This week, Wikileaks published a number of documents from the Saudi Ministry of Foreign Affairs. The documents reveal that the Saudi embassy in The Hague keeps a close eye on the Dutch MP Geert Wilders, leader of the Party for Freedom (PVV).
A document from the Organization of the Islamic Conference (OIC) also reveals that, in 2010, the Saudi authorities were planning to bring Geert Wilders to court. Permission to do so had already been obtained from the then Saudi Crown Prince.
Today, PVV parliamentarians Geert Wilders and Raymond de Roon asked Bert Koenders, the Dutch Minister of Foreign Affairs, for more information.
Below are the parliamentary questions of the PVV and the translation of an article, published today (June 25, 2015) in the Dutch newspaper NRC-Handelsblad.
Questions by Mr Wilders and Mr De Roon (both PVV) to the Minister of Foreign Affairs
(1) Have you seen of the article, "Saudis Kept a Close Eye on Wilders" in NRC-Handelsblad of 25 June?
(2) Were the Dutch authorities informed that the Saudis in 2010 (or at any other time) wanted to bring PVV leader Geert Wilders to court?
(3) Is it true that the Organization of the Islamic Conference (OIC) was aware of this fact or possibly even involved in these plans?
(4) Is it true that the then Saudi Crown Prince gave permission to initiate such a court case?
(5) Is it true that Ron Strikker, the then Dutch ambassador in Riyadh, told the Saudis in April 2012 that the statements of Mr. Wilders did not represent the views of the Dutch government? What were these specific statements?
(6) Do you share our view that it is a disgrace that a dictatorship like Saudi Arabia, a country that has condemned Saudi blogger Raif Badawi to be whipped with 1,000 lashed, attempts to intimidate Dutch citizens and parliamentarians who use their right to free speech ?
(7) Do you share our view that we have to break off diplomatic relations with the Saudi dictatorship?
Saudis Kept a Close Eye on Wilders
NRC-Handelsblad, June 25, 2015
Last night, the controversial Muhammad cartoons of the PVV were finally shown on television. The cartoons, which early May led to commotion at a meeting in Garland (Texas) where Geert Wilders was one of the speakers, attracted a relatively large number of viewers for the broadcast of a political party. But they have not led to disturbances in the Netherlands.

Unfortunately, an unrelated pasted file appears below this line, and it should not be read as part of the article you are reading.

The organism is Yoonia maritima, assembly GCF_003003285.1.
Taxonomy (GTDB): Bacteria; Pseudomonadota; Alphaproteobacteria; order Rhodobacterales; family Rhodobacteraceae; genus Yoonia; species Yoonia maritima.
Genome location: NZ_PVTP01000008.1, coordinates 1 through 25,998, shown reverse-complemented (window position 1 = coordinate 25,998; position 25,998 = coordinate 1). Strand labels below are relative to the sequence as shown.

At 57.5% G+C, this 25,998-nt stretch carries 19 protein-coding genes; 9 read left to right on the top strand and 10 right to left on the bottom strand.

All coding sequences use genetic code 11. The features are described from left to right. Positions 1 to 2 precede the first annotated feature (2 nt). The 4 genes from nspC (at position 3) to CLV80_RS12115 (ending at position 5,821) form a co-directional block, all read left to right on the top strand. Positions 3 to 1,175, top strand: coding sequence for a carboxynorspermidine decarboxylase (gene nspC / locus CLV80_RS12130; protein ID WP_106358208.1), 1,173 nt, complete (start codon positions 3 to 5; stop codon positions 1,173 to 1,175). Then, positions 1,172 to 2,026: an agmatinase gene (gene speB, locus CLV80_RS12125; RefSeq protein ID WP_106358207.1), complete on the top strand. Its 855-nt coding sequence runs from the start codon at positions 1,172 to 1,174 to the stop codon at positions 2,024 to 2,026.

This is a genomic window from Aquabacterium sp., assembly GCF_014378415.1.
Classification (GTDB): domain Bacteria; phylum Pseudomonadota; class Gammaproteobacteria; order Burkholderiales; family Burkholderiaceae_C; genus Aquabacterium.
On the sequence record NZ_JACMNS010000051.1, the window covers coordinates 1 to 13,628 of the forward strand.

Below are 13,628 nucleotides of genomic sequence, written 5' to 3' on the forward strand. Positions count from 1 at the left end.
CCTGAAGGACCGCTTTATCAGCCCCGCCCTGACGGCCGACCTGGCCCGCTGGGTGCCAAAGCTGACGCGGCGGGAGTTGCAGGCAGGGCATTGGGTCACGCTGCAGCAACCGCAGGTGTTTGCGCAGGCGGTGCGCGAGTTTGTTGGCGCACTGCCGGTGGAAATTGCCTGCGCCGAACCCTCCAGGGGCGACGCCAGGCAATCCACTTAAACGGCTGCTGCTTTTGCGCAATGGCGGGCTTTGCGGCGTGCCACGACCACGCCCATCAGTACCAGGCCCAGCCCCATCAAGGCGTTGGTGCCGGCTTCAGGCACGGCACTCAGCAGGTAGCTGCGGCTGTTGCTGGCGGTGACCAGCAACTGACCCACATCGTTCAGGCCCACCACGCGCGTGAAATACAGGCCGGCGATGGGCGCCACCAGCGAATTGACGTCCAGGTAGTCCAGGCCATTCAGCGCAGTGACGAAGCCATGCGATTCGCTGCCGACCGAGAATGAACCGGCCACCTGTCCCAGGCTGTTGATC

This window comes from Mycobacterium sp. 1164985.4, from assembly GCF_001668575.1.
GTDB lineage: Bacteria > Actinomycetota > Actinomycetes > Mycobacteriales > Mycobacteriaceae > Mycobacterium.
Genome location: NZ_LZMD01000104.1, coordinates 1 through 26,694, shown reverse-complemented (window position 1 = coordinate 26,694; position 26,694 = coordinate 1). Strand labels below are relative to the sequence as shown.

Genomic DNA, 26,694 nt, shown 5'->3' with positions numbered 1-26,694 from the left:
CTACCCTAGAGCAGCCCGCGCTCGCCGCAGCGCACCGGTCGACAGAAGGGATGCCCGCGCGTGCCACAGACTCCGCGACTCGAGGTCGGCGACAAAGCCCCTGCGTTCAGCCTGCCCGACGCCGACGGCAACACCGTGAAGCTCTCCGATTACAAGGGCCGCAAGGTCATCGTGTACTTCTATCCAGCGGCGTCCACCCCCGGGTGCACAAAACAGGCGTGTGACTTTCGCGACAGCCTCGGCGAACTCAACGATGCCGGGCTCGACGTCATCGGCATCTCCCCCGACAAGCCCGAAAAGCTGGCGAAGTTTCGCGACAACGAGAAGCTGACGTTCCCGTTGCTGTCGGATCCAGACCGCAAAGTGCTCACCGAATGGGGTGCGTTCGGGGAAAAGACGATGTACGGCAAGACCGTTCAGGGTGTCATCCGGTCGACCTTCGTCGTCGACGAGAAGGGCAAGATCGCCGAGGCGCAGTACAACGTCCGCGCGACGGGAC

Nevertheless, Dutch diplomats in the Saudi capital Riyadh can again brace themselves for difficult conversations. When, last year, Wilders distributed stickers with the Saudi flag and the text “Muhammad is a crook”, this led to a de facto trade boycott by Saudi Arabia.
Wilders regularly figures in reports of the Saudi embassy in The Hague. Sometimes, the Saudi Ministry explicitly requests reports about his actions: for example, in 2012, when the Saudis had heard that he was about launch an anti-Islamic book in the US. A report – obviously the answer to this request – describes Wilders’ opinions and actions. It also mentions that he is controversial in the Netherlands for his links with Israel and his “extremist” views.
According to a document of the Organization of the Islamic Conference (OIC), in 2010, the Saudis wanted to bring Wilders to court. The document reports that, at an earlier stage, approval had been obtained from the then Saudi Crown Prince to press charges against Wilders for showing his movie Fitna in the British House of Lords. The document refers to a document from the Saudi intelligence chief, who is said to have informed “friendly Dutch intelligence services” about the Saudi view and the possible negative consequences of Wilders’ “unlawful aggression”. It is not clear what happened next.
The Dutch embassy in Riyadh always tries to limit the damage. When Dutch Ambassador Ron Strikker met a high ranking Saudi official in April 2012, he reiterated the government’s position that Wilders’ statements do not represent the government views, but that the Dutch Constitution guarantees both freedom of expression and freedom of religion.
His interlocutor rejected Strikker’s “freedom of speech” argument, because, according to him, Wilders’ statements lead to hatred and lack of understanding, and complicate the relations between religions and peoples. His country, however, is making huge efforts to promote religious dialogue and understanding. He gives the Dutch government the advice speak out in public against Wilders’ statements, “also towards Dutch Muslims who are the victims of this kind of actions.”
Today, a selection of Muhammad cartoons were shown on Dutch public television.
The cartoons were originally shown at an exhibition of Muhammad cartoons in Garland, Texas, last May, where PVV leader Geert Wilders gave a speech, and which was attacked by terrorists.
Geert Wilders: “The only way to show terrorists that they are not going to win is to do exactly what they do not want us to do. I do not broadcast the cartoons to provoke; I do it because we have to show that we stand for freedom of speech and that we will never surrender to violence. Freedom of speech must always prevail over violence and terror.”
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